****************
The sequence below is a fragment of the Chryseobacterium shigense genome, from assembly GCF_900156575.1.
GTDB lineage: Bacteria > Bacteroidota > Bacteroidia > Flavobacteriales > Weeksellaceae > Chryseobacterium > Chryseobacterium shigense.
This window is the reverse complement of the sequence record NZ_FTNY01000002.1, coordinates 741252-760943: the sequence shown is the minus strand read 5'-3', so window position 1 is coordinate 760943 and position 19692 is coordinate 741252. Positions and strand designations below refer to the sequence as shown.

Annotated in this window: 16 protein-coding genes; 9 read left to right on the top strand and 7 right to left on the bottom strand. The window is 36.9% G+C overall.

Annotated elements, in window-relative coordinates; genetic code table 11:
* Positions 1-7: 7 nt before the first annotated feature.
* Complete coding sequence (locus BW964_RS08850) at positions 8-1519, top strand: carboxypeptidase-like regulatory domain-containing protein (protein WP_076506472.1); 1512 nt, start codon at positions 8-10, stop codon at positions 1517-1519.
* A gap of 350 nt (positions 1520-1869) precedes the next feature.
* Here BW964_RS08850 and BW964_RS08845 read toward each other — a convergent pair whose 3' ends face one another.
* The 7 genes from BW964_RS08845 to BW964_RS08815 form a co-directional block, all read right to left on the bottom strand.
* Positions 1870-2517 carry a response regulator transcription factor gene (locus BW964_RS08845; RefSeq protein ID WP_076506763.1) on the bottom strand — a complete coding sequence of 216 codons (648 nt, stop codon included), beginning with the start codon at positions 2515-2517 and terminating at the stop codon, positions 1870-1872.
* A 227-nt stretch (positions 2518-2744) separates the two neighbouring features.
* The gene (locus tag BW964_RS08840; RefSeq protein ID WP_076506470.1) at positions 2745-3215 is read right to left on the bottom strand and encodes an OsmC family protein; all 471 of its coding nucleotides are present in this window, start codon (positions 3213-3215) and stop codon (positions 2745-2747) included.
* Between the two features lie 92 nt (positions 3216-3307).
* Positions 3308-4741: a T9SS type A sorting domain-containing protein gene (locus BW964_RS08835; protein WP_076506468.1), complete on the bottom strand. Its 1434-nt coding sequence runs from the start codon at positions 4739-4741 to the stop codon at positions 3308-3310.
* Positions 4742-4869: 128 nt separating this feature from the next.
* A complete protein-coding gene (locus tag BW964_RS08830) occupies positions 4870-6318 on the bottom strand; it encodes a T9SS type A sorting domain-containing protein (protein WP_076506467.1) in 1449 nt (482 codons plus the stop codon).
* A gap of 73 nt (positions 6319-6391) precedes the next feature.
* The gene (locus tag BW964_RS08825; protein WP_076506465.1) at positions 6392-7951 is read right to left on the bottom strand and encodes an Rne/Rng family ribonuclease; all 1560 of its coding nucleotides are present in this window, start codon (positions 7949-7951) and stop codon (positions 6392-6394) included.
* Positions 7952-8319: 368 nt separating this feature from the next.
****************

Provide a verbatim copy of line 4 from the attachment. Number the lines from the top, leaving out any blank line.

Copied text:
Annotated in this window: 16 protein-coding genes; 9 read left to right on the top strand and 7 right to left on the bottom strand. The window is 36.9% G+C overall.